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BlogsPublications | August 19, 2016
2 minute read

COA on the MMMA: If it has roots, it’s a plant

In People v. Ventura, No. 327289, the Michigan Court of Appeals interpreted for the first time what a “plant” means for purposes of the Michigan Medical Marijuana Act (MMMA). Defendant was charged with possession of marijuana. The MMMA allowed Defendant to possess 24 marijuana plants, but police found 21 mature marijuana plants and 22 “clone plants” in his possession.  Clone plants are a piece of a mature plant that people use to grow a new plan.  Defendant argued that the clone plants were only leaves of a plant and had not developed into independent plans themselves. Whether these 22 clone plants constituted plants determined whether he violated the 24-plant limit under the MMMA; the Michigan Court of Appeals held that the clone plants are, in fact, plants and upheld his conviction.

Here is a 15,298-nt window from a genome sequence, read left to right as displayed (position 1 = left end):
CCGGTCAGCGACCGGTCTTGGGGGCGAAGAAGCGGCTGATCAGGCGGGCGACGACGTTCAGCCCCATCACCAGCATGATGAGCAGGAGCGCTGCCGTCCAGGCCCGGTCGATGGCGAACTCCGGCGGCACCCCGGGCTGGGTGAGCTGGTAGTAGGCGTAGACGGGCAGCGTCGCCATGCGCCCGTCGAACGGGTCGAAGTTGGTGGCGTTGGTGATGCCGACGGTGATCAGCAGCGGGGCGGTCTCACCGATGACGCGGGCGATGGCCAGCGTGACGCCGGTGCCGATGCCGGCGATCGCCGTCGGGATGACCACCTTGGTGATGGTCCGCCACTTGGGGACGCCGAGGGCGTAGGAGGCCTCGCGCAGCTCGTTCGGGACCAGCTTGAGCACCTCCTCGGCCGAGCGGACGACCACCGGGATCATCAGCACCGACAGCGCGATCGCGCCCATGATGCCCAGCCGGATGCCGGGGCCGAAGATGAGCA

Neither the MMMA nor Michigan courts interpreting the MMMA have defined the word “plant.” The Court, then, looked to the dictionary definition of “plant” and to Sixth Circuit and the Idaho Court of Appeals, which both have interpreted “plant” in cases involving marijuana plants. Both courts determined that cuttings or “clone plants” become independent plants when they have readily observable root systems or root hairs.  Based on these sources, the Michigan Court of Appeals held that a “plant” exists for purposes of the MMMA when it has readily apparent root formation, such as root hairs.  This definition aligns with the ordinary meaning of a plant: as the Idaho Court noted, this test allows courts to apply common sense and use the naked eye to determine whether it has roots.  If it has roots, then it is a plant under the MMMA—no matter the size or maturity of the plant.  As officers here testified that Defendant’s clone plants had root hairs visible to the naked eye, the Court of Appeals affirmed the Defendant’s conviction of possessing marijuana.